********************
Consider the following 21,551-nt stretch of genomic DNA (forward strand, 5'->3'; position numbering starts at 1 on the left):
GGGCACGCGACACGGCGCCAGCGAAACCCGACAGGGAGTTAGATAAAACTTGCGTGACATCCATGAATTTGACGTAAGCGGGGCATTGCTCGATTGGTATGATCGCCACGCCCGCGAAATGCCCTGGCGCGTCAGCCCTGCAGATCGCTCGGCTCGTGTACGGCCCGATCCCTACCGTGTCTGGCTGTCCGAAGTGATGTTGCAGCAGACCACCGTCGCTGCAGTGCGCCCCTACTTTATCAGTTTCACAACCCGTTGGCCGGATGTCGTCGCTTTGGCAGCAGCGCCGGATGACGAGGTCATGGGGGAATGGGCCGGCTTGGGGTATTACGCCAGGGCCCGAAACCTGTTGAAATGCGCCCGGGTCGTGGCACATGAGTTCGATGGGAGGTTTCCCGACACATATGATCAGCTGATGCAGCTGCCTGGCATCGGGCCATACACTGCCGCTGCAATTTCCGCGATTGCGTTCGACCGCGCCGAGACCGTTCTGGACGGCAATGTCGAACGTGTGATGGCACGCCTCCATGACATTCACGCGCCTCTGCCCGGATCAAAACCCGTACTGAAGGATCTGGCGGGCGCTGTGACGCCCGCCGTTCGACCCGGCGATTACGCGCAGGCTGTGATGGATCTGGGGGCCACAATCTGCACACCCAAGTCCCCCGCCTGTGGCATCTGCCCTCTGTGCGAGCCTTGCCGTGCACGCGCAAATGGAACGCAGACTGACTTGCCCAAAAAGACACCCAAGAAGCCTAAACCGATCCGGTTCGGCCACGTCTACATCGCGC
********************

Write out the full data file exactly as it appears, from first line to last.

Consider the following 21,551-nt stretch of genomic DNA (forward strand, 5'->3'; position numbering starts at 1 on the left):
GGGCACGCGACACGGCGCCAGCGAAACCCGACAGGGAGTTAGATAAAACTTGCGTGACATCCATGAATTTGACGTAAGCGGGGCATTGCTCGATTGGTATGATCGCCACGCCCGCGAAATGCCCTGGCGCGTCAGCCCTGCAGATCGCTCGGCTCGTGTACGGCCCGATCCCTACCGTGTCTGGCTGTCCGAAGTGATGTTGCAGCAGACCACCGTCGCTGCAGTGCGCCCCTACTTTATCAGTTTCACAACCCGTTGGCCGGATGTCGTCGCTTTGGCAGCAGCGCCGGATGACGAGGTCATGGGGGAATGGGCCGGCTTGGGGTATTACGCCAGGGCCCGAAACCTGTTGAAATGCGCCCGGGTCGTGGCACATGAGTTCGATGGGAGGTTTCCCGACACATATGATCAGCTGATGCAGCTGCCTGGCATCGGGCCATACACTGCCGCTGCAATTTCCGCGATTGCGTTCGACCGCGCCGAGACCGTTCTGGACGGCAATGTCGAACGTGTGATGGCACGCCTCCATGACATTCACGCGCCTCTGCCCGGATCAAAACCCGTACTGAAGGATCTGGCGGGCGCTGTGACGCCCGCCGTTCGACCCGGCGATTACGCGCAGGCTGTGATGGATCTGGGGGCCACAATCTGCACACCCAAGTCCCCCGCCTGTGGCATCTGCCCTCTGTGCGAGCCTTGCCGTGCACGCGCAAATGGAACGCAGACTGACTTGCCCAAAAAGACACCCAAGAAGCCTAAACCGATCCGGTTCGGCCACGTCTACATCGCGC